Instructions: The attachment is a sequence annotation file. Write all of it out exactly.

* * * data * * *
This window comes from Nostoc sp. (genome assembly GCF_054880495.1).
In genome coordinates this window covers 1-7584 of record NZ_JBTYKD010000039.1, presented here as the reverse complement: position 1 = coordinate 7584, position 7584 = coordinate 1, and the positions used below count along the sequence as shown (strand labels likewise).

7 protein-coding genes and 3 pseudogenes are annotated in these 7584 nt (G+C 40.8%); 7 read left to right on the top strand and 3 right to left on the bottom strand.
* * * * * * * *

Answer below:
This window comes from Nostoc sp. (genome assembly GCF_054880495.1).
In genome coordinates this window covers 1-7584 of record NZ_JBTYKD010000039.1, presented here as the reverse complement: position 1 = coordinate 7584, position 7584 = coordinate 1, and the positions used below count along the sequence as shown (strand labels likewise).

7 protein-coding genes and 3 pseudogenes are annotated in these 7584 nt (G+C 40.8%); 7 read left to right on the top strand and 3 right to left on the bottom strand.